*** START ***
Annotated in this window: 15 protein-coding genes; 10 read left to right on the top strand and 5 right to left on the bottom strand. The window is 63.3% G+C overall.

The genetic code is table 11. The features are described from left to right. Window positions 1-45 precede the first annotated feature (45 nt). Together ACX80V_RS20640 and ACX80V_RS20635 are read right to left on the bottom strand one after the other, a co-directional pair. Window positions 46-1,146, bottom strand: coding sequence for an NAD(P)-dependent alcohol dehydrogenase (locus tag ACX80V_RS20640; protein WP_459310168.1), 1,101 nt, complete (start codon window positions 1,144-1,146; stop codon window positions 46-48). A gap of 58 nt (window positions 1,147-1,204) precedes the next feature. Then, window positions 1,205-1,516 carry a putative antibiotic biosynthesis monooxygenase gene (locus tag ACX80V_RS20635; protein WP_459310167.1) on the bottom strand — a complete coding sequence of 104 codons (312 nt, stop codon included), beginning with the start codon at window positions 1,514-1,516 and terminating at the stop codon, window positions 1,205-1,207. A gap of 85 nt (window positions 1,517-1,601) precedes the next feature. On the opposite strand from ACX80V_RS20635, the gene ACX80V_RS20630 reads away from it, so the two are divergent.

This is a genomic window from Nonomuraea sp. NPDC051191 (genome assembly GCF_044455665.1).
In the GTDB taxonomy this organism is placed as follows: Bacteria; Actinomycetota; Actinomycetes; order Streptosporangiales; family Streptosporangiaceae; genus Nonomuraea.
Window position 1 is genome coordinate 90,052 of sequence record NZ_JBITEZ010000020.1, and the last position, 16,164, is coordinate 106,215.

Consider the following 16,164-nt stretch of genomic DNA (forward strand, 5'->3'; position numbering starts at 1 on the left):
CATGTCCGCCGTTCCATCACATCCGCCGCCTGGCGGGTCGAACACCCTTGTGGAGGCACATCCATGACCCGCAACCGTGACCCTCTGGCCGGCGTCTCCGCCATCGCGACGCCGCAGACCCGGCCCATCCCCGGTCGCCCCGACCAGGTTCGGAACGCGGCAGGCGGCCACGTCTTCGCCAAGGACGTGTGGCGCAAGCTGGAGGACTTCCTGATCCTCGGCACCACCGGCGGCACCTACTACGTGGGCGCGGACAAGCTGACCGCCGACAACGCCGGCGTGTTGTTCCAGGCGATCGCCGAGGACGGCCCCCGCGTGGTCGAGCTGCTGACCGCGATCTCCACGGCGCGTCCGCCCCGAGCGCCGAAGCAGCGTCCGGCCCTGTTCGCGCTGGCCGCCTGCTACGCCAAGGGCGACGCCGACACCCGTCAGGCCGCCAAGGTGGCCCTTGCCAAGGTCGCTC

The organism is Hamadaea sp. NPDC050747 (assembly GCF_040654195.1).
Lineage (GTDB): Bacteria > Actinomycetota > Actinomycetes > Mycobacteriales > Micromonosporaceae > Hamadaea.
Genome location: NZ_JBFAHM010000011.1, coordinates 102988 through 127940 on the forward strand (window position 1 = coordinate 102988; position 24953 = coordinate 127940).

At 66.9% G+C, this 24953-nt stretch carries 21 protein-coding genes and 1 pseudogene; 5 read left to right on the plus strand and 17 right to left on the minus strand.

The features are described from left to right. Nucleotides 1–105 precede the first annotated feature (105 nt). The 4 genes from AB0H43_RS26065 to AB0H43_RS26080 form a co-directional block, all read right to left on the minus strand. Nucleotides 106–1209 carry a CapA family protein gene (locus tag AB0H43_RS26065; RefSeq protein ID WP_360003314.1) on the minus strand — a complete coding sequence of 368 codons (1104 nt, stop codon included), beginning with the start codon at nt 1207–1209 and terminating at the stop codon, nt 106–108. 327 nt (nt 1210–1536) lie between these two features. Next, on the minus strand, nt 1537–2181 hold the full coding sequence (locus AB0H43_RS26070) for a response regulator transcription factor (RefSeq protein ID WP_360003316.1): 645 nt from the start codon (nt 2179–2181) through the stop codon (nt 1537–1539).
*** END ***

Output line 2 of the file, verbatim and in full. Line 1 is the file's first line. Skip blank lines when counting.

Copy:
The genetic code is table 11. The features are described from left to right. Window positions 1-45 precede the first annotated feature (45 nt). Together ACX80V_RS20640 and ACX80V_RS20635 are read right to left on the bottom strand one after the other, a co-directional pair. Window positions 46-1,146, bottom strand: coding sequence for an NAD(P)-dependent alcohol dehydrogenase (locus tag ACX80V_RS20640; protein WP_459310168.1), 1,101 nt, complete (start codon window positions 1,144-1,146; stop codon window positions 46-48). A gap of 58 nt (window positions 1,147-1,204) precedes the next feature. Then, window positions 1,205-1,516 carry a putative antibiotic biosynthesis monooxygenase gene (locus tag ACX80V_RS20635; protein WP_459310167.1) on the bottom strand — a complete coding sequence of 104 codons (312 nt, stop codon included), beginning with the start codon at window positions 1,514-1,516 and terminating at the stop codon, window positions 1,205-1,207. A gap of 85 nt (window positions 1,517-1,601) precedes the next feature. On the opposite strand from ACX80V_RS20635, the gene ACX80V_RS20630 reads away from it, so the two are divergent.